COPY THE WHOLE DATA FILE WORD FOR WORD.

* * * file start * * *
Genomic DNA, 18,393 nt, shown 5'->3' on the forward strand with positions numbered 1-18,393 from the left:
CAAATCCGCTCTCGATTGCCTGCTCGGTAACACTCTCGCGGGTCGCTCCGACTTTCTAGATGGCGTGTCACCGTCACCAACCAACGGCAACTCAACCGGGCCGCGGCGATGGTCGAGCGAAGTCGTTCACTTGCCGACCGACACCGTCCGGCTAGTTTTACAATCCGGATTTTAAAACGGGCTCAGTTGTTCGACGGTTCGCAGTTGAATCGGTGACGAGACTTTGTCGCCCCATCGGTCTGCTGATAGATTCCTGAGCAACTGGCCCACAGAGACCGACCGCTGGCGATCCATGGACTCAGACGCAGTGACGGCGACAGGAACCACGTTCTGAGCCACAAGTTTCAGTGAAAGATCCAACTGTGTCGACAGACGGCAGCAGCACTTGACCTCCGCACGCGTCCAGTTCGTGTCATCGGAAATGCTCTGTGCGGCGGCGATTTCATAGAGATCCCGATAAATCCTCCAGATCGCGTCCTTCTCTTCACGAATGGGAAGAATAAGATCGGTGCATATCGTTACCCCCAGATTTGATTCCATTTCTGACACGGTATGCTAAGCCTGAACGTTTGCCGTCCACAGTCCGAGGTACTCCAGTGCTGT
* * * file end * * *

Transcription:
Genomic DNA, 18,393 nt, shown 5'->3' on the forward strand with positions numbered 1-18,393 from the left:
CAAATCCGCTCTCGATTGCCTGCTCGGTAACACTCTCGCGGGTCGCTCCGACTTTCTAGATGGCGTGTCACCGTCACCAACCAACGGCAACTCAACCGGGCCGCGGCGATGGTCGAGCGAAGTCGTTCACTTGCCGACCGACACCGTCCGGCTAGTTTTACAATCCGGATTTTAAAACGGGCTCAGTTGTTCGACGGTTCGCAGTTGAATCGGTGACGAGACTTTGTCGCCCCATCGGTCTGCTGATAGATTCCTGAGCAACTGGCCCACAGAGACCGACCGCTGGCGATCCATGGACTCAGACGCAGTGACGGCGACAGGAACCACGTTCTGAGCCACAAGTTTCAGTGAAAGATCCAACTGTGTCGACAGACGGCAGCAGCACTTGACCTCCGCACGCGTCCAGTTCGTGTCATCGGAAATGCTCTGTGCGGCGGCGATTTCATAGAGATCCCGATAAATCCTCCAGATCGCGTCCTTCTCTTCACGAATGGGAAGAATAAGATCGGTGCATATCGTTACCCCCAGATTTGATTCCATTTCTGACACGGTATGCTAAGCCTGAACGTTTGCCGTCCACAGTCCGAGGTACTCCAGTGCTGT